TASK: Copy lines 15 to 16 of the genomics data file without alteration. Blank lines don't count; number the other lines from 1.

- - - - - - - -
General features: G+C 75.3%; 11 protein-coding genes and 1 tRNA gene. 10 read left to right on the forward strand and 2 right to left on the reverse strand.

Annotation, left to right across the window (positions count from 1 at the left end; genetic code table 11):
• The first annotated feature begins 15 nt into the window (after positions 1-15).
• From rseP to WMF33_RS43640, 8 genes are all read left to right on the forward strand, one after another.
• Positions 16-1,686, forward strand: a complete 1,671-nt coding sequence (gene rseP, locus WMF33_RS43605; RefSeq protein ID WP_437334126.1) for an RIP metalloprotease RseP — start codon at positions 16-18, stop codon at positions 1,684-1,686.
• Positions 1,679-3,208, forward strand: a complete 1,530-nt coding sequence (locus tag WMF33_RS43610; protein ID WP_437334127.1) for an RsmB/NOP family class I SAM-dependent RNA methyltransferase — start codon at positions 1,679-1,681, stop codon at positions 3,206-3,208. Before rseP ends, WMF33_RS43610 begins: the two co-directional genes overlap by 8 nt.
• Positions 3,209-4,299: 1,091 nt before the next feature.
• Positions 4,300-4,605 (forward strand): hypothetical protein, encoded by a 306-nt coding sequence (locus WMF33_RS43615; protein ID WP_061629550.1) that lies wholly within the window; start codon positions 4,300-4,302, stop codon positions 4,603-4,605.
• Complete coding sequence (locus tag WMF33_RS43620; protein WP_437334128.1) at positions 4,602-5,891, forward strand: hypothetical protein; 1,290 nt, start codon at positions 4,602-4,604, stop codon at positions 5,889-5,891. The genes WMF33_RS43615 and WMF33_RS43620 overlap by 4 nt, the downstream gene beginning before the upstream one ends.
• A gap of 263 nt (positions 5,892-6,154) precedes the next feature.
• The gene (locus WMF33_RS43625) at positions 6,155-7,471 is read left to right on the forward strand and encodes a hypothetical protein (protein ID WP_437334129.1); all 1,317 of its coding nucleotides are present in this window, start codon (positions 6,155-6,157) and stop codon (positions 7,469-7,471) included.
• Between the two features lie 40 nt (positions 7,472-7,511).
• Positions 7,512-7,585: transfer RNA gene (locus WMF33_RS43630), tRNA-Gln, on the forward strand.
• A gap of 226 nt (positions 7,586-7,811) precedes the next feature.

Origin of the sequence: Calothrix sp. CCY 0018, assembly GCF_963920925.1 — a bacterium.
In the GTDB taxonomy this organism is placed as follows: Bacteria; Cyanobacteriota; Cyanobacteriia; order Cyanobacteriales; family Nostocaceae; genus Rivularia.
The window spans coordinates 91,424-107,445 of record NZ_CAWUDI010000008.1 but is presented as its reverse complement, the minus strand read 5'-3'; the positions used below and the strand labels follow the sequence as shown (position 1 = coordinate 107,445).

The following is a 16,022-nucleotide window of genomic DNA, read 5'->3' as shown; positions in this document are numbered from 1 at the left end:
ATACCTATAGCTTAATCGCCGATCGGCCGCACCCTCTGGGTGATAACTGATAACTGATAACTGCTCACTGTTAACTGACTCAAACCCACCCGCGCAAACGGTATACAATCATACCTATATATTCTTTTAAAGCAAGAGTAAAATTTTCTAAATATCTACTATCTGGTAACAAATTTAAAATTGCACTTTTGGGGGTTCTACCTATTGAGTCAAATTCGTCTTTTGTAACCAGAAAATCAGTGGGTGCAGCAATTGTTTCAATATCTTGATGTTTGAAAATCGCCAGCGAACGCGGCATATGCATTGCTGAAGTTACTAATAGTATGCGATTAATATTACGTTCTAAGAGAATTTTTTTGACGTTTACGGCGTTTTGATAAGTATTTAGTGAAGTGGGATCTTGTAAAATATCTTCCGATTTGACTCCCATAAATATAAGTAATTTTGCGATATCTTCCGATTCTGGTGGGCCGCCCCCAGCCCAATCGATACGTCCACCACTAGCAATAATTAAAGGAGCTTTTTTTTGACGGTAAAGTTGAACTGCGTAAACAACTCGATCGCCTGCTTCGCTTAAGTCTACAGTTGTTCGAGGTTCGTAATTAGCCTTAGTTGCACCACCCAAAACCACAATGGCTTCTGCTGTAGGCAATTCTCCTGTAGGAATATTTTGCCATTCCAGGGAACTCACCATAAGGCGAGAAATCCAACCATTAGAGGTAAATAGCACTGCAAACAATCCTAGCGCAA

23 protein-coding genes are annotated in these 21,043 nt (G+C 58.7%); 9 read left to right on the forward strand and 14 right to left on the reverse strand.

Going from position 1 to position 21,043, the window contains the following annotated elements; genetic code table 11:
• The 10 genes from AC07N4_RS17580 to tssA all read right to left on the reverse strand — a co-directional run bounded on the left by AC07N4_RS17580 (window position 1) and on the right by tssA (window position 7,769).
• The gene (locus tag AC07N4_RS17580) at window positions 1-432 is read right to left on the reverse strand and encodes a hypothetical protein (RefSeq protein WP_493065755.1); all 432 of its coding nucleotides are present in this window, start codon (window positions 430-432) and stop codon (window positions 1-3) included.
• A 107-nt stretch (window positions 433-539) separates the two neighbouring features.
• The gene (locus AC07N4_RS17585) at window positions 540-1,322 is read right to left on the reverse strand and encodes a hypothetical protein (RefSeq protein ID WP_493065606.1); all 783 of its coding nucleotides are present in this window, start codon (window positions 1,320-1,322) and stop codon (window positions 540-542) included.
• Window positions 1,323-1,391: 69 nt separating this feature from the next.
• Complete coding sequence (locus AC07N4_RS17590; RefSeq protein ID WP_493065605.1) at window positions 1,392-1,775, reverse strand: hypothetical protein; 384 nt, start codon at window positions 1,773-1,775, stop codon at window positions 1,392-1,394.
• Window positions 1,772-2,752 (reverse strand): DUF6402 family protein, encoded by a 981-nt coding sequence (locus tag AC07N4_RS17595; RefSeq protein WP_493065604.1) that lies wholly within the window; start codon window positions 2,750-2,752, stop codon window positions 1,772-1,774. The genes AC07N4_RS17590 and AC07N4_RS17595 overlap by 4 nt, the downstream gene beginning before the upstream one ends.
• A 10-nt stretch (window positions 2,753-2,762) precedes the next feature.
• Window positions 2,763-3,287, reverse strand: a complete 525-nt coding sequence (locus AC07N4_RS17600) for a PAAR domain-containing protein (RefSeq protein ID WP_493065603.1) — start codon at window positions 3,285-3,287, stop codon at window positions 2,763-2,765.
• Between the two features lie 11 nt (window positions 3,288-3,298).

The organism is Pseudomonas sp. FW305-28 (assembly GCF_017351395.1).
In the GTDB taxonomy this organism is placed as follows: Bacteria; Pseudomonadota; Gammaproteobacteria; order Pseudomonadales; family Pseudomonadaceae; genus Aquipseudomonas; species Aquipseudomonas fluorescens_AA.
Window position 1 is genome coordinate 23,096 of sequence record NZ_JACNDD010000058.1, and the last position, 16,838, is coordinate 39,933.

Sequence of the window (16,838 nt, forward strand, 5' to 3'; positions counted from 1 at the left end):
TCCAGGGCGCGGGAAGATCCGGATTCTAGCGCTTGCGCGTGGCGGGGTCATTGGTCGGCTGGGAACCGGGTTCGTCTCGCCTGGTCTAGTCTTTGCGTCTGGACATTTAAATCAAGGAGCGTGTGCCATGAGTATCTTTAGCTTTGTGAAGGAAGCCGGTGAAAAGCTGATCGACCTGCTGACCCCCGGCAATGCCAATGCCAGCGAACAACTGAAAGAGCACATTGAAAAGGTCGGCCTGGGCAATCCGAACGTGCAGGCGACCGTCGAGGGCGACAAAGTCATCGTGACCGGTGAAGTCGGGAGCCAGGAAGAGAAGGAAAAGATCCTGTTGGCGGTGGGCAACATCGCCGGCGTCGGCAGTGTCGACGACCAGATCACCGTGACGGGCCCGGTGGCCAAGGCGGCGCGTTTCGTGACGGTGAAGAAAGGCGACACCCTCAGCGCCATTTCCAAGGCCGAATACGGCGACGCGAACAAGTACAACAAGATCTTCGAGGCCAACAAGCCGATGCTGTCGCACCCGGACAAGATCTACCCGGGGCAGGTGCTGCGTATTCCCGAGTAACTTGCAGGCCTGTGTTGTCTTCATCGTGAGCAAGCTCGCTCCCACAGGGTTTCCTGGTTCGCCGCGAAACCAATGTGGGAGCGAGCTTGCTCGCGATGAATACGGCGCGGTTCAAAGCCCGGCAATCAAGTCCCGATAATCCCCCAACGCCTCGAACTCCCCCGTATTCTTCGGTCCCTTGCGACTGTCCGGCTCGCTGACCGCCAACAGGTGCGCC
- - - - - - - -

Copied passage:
Origin of the sequence: Calothrix sp. CCY 0018, assembly GCF_963920925.1 — a bacterium.
In the GTDB taxonomy this organism is placed as follows: Bacteria; Cyanobacteriota; Cyanobacteriia; order Cyanobacteriales; family Nostocaceae; genus Rivularia.